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A few thoughts about self-publishing

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A very enjoyable walk down to my favourite library, the Moore library, in the winter sun. But not, sadly, to then read and write, and think, and idly look out of the windows, and take a coffee break, and write again. It will be a good while yet before all that is possible. I was just donating, via their dropbox, copies of IFL2 and GWT. Time for an update, perhaps. How have things gone since I got the copyright back from CUP, and have been able to give away IFL2 and IGT2 as freely downloadable PDFs? I’ve just checked: since late August, IFL2 has been downloaded over 3.6K times. And after a quite crazy initial flood (when someone posted a direct link at Hacker News, without saying that the link was to a full book!), IGT2  has been downloaded another 4K times. The two books have sold well over 200 each of the inexpensive print-on-demand versions. (It is very early days for GWT … I’ll report back on that in the New Year.) I didn’t at all know what to expect. Or rather, I was expecting something like that ratio of freely downloaded PDFs to bought copies: but I had little idea how many would be tempted by the books overall. I guess I am pretty pleased. And it certainly seems to have been worth the small effort of making the print-on-demand versions available. I did ask online, and got enough responses to suggest that there is a significant minority of readers who significantly prefer to work from “real” books as opposed to onscreen PDFs (which is one reason that libraries should have hard copies available); and some of that minority said that they are prepared to pay a modest amount to get the hard copy too. And so it has turned out. By the way, as I’ve remarked before, I wasn’t thrilled to bits to be using the Amazon-provided service. But for this kind of enterprise, it does seem the best and easiest option on various counts. And since sales are small, and I’ve only rounded up the price from the minimum possible by. . .

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News source: Logic Matters

86 - Are Video Games Immoral?

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Have you ever played Hitman? Grand Theft Auto? Call of Duty? Did you ever question the moral propriety of what you did in those games? In this episode I talk to Sebastian Ostritsch about the ethics of video games. Sebastian is an Assistant Prof. (well, technically, he is a Wissenschaftlicher mitarbeiter but it's like an Assistant Prof) of Philosophy based at Stuttgart University in Germany. He has the rare distinction of being both an expert in Hegel and the ethics of computer games. He is the author of Hegel: Der Welt-Philosoph (published this year in German) and is currently running a project, funded by the German research body DFG, on the ethics of computer games.You can download the episode here or listen below. You can also subscribe on Apple Podcasts, Stitcher, Spotify and other podcasting services (the RSS feed is here).Show NotesTopics discussed include:The nature of video gamesThe problem of seemingly immoral video game contentThe amorality thesis: the view that playing video games is morally neutralDefences of the amorality thesis: it's not real and it's just a game.Problems with the 'it's not real' and 'it's just a game' arguments.The Gamer's Dilemma: Why do people seem to accept virtual murder but not, say, virtual paedophilia?Resolving the gamer's dilemmaThe endorsement view of video game morality: some video games might be immoral if they endorse an immoral worldviewHow these ideas apply to other forms of fictional media, e.g. books and movies.Relevant LinksSebastian's homepage (in German)Sebastian's book Hegel: Der Weltphilosoph'The amoralist's challenge to gaming and the gamer's moral obligation' by Sebastian'The immorality of computer games: Defending the endorsement view against Young’s objections' by Sebastian and Samuel UlbrichtThe Gamer's Dilemma by Morgan LuckHomo Ludens by Johan Huizinga #mc_embed_signup{background:#fff; clear:left; font:14px Helvetica,Arial,sans-serif; } /* Add your own MailChimp. . .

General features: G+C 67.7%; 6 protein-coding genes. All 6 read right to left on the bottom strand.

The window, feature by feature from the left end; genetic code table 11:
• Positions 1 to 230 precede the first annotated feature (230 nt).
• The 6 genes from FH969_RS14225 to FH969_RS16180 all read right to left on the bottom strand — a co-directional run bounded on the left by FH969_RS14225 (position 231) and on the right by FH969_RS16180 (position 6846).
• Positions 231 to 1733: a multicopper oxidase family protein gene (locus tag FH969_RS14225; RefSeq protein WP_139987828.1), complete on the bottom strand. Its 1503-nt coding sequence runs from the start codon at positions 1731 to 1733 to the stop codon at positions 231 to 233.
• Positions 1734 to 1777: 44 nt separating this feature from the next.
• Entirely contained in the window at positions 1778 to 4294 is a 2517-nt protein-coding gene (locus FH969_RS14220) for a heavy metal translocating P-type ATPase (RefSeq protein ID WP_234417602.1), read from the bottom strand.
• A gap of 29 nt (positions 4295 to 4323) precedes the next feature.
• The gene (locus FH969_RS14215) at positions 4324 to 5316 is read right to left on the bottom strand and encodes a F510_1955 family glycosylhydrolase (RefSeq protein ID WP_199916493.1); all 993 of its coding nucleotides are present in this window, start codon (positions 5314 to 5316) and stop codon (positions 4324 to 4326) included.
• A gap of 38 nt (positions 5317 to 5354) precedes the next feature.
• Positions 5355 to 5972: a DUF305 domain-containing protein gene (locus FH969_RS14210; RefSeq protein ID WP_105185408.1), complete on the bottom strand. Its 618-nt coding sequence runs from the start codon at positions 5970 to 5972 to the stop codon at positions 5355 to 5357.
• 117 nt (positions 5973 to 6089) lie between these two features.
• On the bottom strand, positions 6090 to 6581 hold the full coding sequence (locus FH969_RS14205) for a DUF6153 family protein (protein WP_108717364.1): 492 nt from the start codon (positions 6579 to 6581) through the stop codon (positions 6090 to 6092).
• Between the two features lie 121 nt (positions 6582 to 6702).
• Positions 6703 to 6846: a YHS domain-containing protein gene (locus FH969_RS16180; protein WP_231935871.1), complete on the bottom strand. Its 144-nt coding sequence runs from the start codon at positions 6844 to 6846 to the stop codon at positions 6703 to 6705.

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News source: Philosophical Disquisitions

The Fall of the Citadels of Science: the Pandemic and the End of Universities

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 Far from being an ivory tower, nowadays universities look more and more like battered citadels besieged by armies of Orcs. The Covid-19 pandemic may have given the final blow to a structure that was falling anyway. (image credit "crossbow and catapults") A couple of weeks ago, I saw the end of the University as I knew it. It was when I saw a line of students standing in the main hall of our department. All of them were masked, all of them had to stand on one of the marks drawn on the floor -- at exactly 1 meter of distance from each other. A teaching assistant was watching them carefully, least they would stray away from their assigned position. The only thing that was missing was iron chains and balls and the students singing the cadence gang march. That was not the only humiliation imposed on our students because of the Covid-19 pandemic. Of course, it is all done with the best of intentions, but it is a heavy burden. Students can't get close to each other, they have to reserve in advance a seat if they want to attend a class, when they enter a building they have to show their ID and to stand in front of a camera that records their face and takes their body temperature. The diabolical machine can also check if they are wearing their masks right and will refuse to open the door if they don't. Then, of course, the university personnel is supposed to check that the rules are respected and to report those students who don't respect them. Symmetrically, I suppose the students might well report a teacher who doesn't comply with the rules. Transforming the university into a jail and the teachers into prison guards took just a few months and you may imagine that the students are not happy. Not that they are protesting loudly, they just react with passive forms of resistance. The data show that fewer and fewer of them attend their classes, even when it is possible for them to do that in person. Then, the virtual lessons are turning into an exercise of. . .